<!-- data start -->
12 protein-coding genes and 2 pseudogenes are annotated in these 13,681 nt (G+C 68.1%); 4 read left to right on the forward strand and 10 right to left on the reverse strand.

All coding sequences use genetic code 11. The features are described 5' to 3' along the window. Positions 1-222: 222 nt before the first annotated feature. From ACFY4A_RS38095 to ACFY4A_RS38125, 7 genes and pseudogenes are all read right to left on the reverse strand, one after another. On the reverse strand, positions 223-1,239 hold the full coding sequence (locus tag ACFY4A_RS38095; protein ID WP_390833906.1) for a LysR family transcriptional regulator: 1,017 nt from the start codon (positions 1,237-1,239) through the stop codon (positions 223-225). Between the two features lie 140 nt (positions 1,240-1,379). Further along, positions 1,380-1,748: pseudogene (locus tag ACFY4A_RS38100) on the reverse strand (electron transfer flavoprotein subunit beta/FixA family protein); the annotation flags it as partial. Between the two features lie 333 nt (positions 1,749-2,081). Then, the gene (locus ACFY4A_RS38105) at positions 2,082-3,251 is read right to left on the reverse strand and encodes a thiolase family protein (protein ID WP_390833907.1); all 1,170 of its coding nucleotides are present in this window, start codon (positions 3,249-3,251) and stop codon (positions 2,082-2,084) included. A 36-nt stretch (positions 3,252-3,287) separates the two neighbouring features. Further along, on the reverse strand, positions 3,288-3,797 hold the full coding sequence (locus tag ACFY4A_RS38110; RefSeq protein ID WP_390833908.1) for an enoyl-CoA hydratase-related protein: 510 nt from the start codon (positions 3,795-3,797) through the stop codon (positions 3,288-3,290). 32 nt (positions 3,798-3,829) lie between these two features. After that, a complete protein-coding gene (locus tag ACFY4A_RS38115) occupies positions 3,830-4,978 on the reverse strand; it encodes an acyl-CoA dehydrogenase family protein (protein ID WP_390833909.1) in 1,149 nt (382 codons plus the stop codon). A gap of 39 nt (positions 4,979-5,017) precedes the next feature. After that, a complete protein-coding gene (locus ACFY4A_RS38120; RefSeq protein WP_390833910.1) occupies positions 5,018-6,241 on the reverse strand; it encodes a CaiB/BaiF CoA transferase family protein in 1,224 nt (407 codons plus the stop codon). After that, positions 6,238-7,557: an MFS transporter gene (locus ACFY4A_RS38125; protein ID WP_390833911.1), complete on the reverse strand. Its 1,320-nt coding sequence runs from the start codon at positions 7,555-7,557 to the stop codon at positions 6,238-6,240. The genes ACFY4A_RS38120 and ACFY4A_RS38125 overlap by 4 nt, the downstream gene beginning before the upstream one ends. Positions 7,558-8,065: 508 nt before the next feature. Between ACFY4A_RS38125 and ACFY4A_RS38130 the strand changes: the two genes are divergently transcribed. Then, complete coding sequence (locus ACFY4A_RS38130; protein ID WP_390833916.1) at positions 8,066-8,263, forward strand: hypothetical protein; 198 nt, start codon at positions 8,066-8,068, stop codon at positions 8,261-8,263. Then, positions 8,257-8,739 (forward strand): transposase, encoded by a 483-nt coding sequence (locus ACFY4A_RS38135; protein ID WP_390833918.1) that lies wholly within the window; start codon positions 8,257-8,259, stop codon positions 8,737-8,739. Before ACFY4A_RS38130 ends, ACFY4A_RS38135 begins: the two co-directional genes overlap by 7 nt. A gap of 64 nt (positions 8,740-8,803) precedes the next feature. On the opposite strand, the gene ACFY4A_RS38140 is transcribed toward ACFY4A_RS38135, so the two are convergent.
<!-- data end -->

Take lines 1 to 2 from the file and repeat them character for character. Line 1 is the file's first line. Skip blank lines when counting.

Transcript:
12 protein-coding genes and 2 pseudogenes are annotated in these 13,681 nt (G+C 68.1%); 4 read left to right on the forward strand and 10 right to left on the reverse strand.

All coding sequences use genetic code 11. The features are described 5' to 3' along the window. Positions 1-222: 222 nt before the first annotated feature. From ACFY4A_RS38095 to ACFY4A_RS38125, 7 genes and pseudogenes are all read right to left on the reverse strand, one after another. On the reverse strand, positions 223-1,239 hold the full coding sequence (locus tag ACFY4A_RS38095; protein ID WP_390833906.1) for a LysR family transcriptional regulator: 1,017 nt from the start codon (positions 1,237-1,239) through the stop codon (positions 223-225). Between the two features lie 140 nt (positions 1,240-1,379). Further along, positions 1,380-1,748: pseudogene (locus tag ACFY4A_RS38100) on the reverse strand (electron transfer flavoprotein subunit beta/FixA family protein); the annotation flags it as partial. Between the two features lie 333 nt (positions 1,749-2,081). Then, the gene (locus ACFY4A_RS38105) at positions 2,082-3,251 is read right to left on the reverse strand and encodes a thiolase family protein (protein ID WP_390833907.1); all 1,170 of its coding nucleotides are present in this window, start codon (positions 3,249-3,251) and stop codon (positions 2,082-2,084) included. A 36-nt stretch (positions 3,252-3,287) separates the two neighbouring features. Further along, on the reverse strand, positions 3,288-3,797 hold the full coding sequence (locus tag ACFY4A_RS38110; RefSeq protein ID WP_390833908.1) for an enoyl-CoA hydratase-related protein: 510 nt from the start codon (positions 3,795-3,797) through the stop codon (positions 3,288-3,290). 32 nt (positions 3,798-3,829) lie between these two features. After that, a complete protein-coding gene (locus tag ACFY4A_RS38115) occupies positions 3,830-4,978 on the reverse strand; it encodes an acyl-CoA dehydrogenase family protein (protein ID WP_390833909.1) in 1,149 nt (382 codons plus the stop codon). A gap of 39 nt (positions 4,979-5,017) precedes the next feature. After that, a complete protein-coding gene (locus ACFY4A_RS38120; RefSeq protein WP_390833910.1) occupies positions 5,018-6,241 on the reverse strand; it encodes a CaiB/BaiF CoA transferase family protein in 1,224 nt (407 codons plus the stop codon). After that, positions 6,238-7,557: an MFS transporter gene (locus ACFY4A_RS38125; protein ID WP_390833911.1), complete on the reverse strand. Its 1,320-nt coding sequence runs from the start codon at positions 7,555-7,557 to the stop codon at positions 6,238-6,240. The genes ACFY4A_RS38120 and ACFY4A_RS38125 overlap by 4 nt, the downstream gene beginning before the upstream one ends. Positions 7,558-8,065: 508 nt before the next feature. Between ACFY4A_RS38125 and ACFY4A_RS38130 the strand changes: the two genes are divergently transcribed. Then, complete coding sequence (locus ACFY4A_RS38130; protein ID WP_390833916.1) at positions 8,066-8,263, forward strand: hypothetical protein; 198 nt, start codon at positions 8,066-8,068, stop codon at positions 8,261-8,263. Then, positions 8,257-8,739 (forward strand): transposase, encoded by a 483-nt coding sequence (locus ACFY4A_RS38135; protein ID WP_390833918.1) that lies wholly within the window; start codon positions 8,257-8,259, stop codon positions 8,737-8,739. Before ACFY4A_RS38130 ends, ACFY4A_RS38135 begins: the two co-directional genes overlap by 7 nt. A gap of 64 nt (positions 8,740-8,803) precedes the next feature. On the opposite strand, the gene ACFY4A_RS38140 is transcribed toward ACFY4A_RS38135, so the two are convergent.